By Deborah J. Hopkins, September 18, 2023
About 10 days ago, news broke that Michigan State head football coach Mel Tucker allegedly sexually harassed Brenda Tracy, a rape survivor whom he brought in to provide training for his players on the meaning of affirmative consent. Tracy alleged that Tucker masturbated during a phone call between the two without her consent, and that Tucker later commented on her buttocks and other physical features. Tucker admitted to masturbating during the call, but said it was consensual. On Sept. 9, Michigan State revealed it had suspended Tucker without pay while a “fair, thorough and unbiased investigation” is completed. On September 18, the university provided Tucker with written notice of intent to terminate his contract for cause. He’ll have an opportunity to present a response before a final decision is made.
I’m not making a statement about what happened at Michigan State. We don’t have all the facts, and Title IX cases don’t proceed the same way as Title VII cases. But this high-profile situation naturally raises an oft-asked question about consent as it relates to voluntariness and unwelcomeness in workplace relationships.
The first time the issue of “unwelcome” workplace sexual conduct was litigated before the Supreme Court was in 1986 when SCOTUS looked at the “voluntary” aspect of workplace sexual behavior. In the case, a bank employee eventually succumbed to a bank vice president’s multiple sexual advances before ultimately being fired for taking indefinite sick leave. She filed a Title VII claim against the bank, alleging sexual harassment by that vice president. The bank stated the sexual relationship was voluntary and, therefore, did not violate Title VII. The case ended up before the Supreme Court, which ultimately ruled:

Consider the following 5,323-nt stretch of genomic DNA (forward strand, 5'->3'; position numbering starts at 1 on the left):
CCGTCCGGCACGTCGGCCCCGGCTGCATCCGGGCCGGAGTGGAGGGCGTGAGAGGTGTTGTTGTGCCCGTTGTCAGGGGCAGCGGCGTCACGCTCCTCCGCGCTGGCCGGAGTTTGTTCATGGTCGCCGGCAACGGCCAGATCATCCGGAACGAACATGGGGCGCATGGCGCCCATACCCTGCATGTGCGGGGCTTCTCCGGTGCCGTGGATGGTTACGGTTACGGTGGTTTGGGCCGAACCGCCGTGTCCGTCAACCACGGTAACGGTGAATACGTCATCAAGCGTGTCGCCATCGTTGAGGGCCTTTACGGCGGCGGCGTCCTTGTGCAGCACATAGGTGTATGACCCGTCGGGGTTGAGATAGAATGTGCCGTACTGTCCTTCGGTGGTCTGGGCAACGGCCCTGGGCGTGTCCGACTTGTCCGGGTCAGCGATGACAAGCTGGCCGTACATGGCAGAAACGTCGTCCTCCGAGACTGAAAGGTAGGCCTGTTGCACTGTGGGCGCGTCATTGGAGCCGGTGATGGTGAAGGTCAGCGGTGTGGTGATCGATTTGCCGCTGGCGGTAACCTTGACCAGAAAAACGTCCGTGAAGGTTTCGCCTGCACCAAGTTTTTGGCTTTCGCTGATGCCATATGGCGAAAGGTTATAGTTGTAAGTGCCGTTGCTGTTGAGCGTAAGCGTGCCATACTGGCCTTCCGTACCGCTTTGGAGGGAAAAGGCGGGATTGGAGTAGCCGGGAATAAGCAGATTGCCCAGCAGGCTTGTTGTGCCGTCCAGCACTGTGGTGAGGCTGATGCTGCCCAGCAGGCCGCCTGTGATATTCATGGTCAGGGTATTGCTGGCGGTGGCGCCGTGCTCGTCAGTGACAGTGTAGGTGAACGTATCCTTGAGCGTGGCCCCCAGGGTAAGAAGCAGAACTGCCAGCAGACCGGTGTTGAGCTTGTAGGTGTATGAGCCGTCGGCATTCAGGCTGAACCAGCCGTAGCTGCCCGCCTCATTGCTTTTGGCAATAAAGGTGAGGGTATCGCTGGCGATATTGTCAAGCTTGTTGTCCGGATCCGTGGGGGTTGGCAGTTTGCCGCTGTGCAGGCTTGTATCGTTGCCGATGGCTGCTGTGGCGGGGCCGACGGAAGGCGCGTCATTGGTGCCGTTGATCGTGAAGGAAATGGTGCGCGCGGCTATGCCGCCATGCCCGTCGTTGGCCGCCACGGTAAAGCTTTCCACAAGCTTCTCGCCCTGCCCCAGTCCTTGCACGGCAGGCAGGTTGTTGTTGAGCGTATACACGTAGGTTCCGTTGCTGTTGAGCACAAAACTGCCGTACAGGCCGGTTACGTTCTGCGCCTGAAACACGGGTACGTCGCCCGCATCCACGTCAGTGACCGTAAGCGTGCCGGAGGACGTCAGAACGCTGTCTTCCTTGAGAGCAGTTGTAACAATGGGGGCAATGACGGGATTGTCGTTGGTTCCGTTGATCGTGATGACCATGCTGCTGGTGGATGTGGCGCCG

[T]he fact that sex-related conduct was “voluntary,” in the sense that the complainant was not forced to participate against her will, is not a defense to a sexual harassment suit brought under Title VII. The gravamen of any sexual harassment claim is that the alleged sexual advances were “unwelcome.” … The correct inquiry is whether respondent, by her conduct, indicated that the alleged sexual advances were unwelcome, not whether her actual participation in sexual intercourse was voluntary.”
Meritor Savings Bank v. Vinson, 477 U.S. 57, 68 (1986).
The Supreme Court ultimately found unwelcome sexual advances could rise to the level of creating a hostile work environment, even if there was no tangible employment action or economic loss to the employee as a result.
The positions of the individuals involved in a sexual relationship are important in assessing whether a relationship is welcome. If one of the individuals is in a position of authority, it raises questions about whether the other person has a legitimate choice in the matter.
The welcome or unwelcome nature of sexual conduct (and other EEO-related conduct) is something we’ll discuss in detail Sept. 28 during EEOC Law Week, and also as part of our Conducting Effective Harassment Investigations training Oct. 3-5. The details and facts matter in each situation. Every case must be looked at independently for the agency to handle it appropriately, according to the law, and to prevent future harm for victims. We’ll be sharing a lot of tips and hope you can join us. [email protected]